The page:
The Leek Genome Project is a key technology project falling under category ‘Smart technologies in Agri-Horti-Water-Food’ and by its range of applications transects and is linked to missions Circular Agriculture (mission A), Climate neutral agriculture and food production (mission B), and Appreciated, heathy and safe food (mission D) set out in the Knowledge and Innovation Agenda. It answers to economic, environmental, social and health issues inherent to agricultural crop production. The project uses genomics, bioinformatics, and breeding to explore and benefit from the potential of genetically diverse germplasm panels, and test progeny from different parental combinations. This key technology aims to genetically map the tetraploid Leek genome. It guides and anticipates on optimal breeding material and puts breeding at a precision level (MMIP S2, sub programmes 1-genome technology, 2-bioinformatics, and 5-guiding breeding technologies) and response level enabling the accelerated development of robust and innovative crops (MMIP A2) that are more in line with economic societal demands. Our key technology will speed up precision breeding e.g. for biotic and abiotic stress tolerance, disease resistance, drought tolerance, longer shelf-life, more safe healthy crops and ‘precision designed food crops’ thereby contributing to MMIP D2 and D3. Here we aim to (1) construct genetic map with unprecedented resolution and accuracy. It thus has great potential guiding Leek breeding and thereby contributes to the realization of MJP Breeding 2.0.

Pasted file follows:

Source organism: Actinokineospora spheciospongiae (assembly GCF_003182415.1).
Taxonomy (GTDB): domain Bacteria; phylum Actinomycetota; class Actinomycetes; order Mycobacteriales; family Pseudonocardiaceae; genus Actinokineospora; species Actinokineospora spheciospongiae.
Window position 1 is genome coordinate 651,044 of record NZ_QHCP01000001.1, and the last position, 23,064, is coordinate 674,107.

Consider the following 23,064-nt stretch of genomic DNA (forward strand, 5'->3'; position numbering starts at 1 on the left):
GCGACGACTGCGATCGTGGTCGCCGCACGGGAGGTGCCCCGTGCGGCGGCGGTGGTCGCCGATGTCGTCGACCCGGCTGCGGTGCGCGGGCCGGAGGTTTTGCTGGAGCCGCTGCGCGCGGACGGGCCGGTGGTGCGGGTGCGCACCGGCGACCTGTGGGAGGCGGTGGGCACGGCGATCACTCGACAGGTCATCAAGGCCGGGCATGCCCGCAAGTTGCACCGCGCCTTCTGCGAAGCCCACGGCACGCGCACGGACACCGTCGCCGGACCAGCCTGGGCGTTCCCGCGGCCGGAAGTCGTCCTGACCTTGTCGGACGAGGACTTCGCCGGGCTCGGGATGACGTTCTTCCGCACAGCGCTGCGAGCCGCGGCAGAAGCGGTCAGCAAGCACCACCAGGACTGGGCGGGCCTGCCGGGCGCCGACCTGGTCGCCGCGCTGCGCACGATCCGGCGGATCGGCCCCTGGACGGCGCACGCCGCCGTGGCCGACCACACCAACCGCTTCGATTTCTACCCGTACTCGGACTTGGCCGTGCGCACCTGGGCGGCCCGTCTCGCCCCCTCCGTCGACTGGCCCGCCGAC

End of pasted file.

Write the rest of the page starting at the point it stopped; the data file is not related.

Relatie met missie (Motivatie)

The world population is growing each year and is expected to keep growing to reach 9 billion by 2050. The demand for water, energy, minerals and arable lands will increase and is reaching the capacity limits of Earth’s ecosystems, while at the same time the environmental footprints of today’s agricultural production systems are far from sustainable. These drivers demand for more efficient agricultural production systems and advanced crops that are more in line with environmental, economic and social needs. During past decades breeding focused on higher productivity and adaption to different growing systems. According to the FAO worldwide fresh Leek production in 2016 (http://faostat3.fao.org) was 353.093 tons and this massive production reflects the success of modern leek breeding in the Netherlands. Nevertheless, production is threatened by lack of disease resistance and (a)biotic stress tolerance traits (http://www.nunhems.com/www/NunhemsInternet.nsf/id/CW_EN_AUS/$file/AUS_LEL_Diseases.pdf) and lack of genomics resources (Genetic Improvement of Vegetable Crops, 1993). Furthermore, consumer preferences, need for increased shelf live and improved crop quality are becoming increasingly important. These needs push breeding efforts towards better biotic and abiotic stress tolerance, higher productivity and increased sensory and nutritional value.